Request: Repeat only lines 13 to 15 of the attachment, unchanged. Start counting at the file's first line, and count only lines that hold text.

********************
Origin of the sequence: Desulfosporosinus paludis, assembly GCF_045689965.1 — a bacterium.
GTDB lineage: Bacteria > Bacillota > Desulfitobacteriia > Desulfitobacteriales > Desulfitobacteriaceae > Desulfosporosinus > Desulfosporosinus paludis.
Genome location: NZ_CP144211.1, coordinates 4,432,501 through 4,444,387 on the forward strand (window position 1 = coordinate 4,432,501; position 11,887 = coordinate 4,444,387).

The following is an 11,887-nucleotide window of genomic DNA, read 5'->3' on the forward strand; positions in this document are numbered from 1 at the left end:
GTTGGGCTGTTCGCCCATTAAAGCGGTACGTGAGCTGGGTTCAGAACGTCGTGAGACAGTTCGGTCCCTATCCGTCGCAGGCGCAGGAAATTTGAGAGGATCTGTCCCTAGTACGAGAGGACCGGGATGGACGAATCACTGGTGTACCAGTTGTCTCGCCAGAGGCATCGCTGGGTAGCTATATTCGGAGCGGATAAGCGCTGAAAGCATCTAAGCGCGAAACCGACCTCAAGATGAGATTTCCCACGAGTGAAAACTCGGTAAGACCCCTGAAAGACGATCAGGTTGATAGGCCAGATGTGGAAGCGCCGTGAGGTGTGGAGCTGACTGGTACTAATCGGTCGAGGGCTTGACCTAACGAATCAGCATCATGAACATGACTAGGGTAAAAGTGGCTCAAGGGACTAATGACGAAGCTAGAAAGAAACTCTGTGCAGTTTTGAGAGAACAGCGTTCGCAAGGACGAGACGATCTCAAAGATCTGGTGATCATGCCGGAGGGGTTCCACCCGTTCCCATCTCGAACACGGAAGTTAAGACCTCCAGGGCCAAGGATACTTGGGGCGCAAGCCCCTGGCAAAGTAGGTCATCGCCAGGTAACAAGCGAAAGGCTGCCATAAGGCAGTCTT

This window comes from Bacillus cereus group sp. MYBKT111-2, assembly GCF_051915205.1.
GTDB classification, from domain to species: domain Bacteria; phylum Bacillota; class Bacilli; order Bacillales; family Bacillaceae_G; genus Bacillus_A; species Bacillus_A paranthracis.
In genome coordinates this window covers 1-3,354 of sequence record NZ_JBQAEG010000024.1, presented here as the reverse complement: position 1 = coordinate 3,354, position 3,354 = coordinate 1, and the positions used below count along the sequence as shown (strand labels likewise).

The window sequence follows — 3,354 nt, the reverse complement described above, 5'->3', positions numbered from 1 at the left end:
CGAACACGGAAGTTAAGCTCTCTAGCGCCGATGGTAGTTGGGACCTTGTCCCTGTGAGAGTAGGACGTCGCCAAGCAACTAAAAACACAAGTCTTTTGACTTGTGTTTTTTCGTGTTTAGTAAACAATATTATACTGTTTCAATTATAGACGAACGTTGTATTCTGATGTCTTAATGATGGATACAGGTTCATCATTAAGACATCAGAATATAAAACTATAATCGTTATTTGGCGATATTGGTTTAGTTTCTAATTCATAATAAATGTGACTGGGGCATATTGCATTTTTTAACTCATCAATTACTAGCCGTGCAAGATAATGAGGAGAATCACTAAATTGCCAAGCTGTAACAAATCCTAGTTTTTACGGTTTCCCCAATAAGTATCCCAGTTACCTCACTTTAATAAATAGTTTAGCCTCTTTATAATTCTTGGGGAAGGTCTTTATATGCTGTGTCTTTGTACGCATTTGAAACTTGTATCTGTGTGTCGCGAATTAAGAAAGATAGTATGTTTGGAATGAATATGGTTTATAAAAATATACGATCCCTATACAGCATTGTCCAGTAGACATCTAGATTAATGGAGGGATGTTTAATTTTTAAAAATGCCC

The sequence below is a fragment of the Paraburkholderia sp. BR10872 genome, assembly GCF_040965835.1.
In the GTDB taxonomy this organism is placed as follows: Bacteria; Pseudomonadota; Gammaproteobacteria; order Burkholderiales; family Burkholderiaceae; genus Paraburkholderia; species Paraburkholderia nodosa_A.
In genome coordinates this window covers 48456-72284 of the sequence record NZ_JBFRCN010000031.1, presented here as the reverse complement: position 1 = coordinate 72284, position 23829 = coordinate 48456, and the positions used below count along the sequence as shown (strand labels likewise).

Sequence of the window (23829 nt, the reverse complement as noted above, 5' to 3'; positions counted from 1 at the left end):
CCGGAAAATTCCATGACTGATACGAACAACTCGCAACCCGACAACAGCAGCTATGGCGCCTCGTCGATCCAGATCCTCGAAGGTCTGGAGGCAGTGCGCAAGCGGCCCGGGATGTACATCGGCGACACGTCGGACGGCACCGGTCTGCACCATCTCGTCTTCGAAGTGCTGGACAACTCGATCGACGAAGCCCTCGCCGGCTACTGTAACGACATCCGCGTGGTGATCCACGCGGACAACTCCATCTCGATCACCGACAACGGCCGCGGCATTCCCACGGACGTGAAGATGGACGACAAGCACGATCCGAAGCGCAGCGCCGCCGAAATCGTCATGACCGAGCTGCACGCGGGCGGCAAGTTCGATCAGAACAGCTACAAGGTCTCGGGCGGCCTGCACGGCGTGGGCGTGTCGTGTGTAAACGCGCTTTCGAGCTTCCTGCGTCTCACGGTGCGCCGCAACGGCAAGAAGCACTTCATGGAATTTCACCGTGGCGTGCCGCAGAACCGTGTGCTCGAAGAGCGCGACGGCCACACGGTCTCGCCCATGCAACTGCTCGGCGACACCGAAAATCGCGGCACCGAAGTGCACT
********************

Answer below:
In genome coordinates this window covers 48456-72284 of the sequence record NZ_JBFRCN010000031.1, presented here as the reverse complement: position 1 = coordinate 72284, position 23829 = coordinate 48456, and the positions used below count along the sequence as shown (strand labels likewise).

Sequence of the window (23829 nt, the reverse complement as noted above, 5' to 3'; positions counted from 1 at the left end):
CCGGAAAATTCCATGACTGATACGAACAACTCGCAACCCGACAACAGCAGCTATGGCGCCTCGTCGATCCAGATCCTCGAAGGTCTGGAGGCAGTGCGCAAGCGGCCCGGGATGTACATCGGCGACACGTCGGACGGCACCGGTCTGCACCATCTCGTCTTCGAAGTGCTGGACAACTCGATCGACGAAGCCCTCGCCGGCTACTGTAACGACATCCGCGTGGTGATCCACGCGGACAACTCCATCTCGATCACCGACAACGGCCGCGGCATTCCCACGGACGTGAAGATGGACGACAAGCACGATCCGAAGCGCAGCGCCGCCGAAATCGTCATGACCGAGCTGCACGCGGGCGGCAAGTTCGATCAGAACAGCTACAAGGTCTCGGGCGGCCTGCACGGCGTGGGCGTGTCGTGTGTAAACGCGCTTTCGAGCTTCCTGCGTCTCACGGTGCGCCGCAACGGCAAGAAGCACTTCATGGAATTTCACCGTGGCGTGCCGCAGAACCGTGTGCTCGAAGAGCGCGACGGCCACACGGTCTCGCCCATGCAACTGCTCGGCGACACCGAAAATCGCGGCACCGAAGTGCACT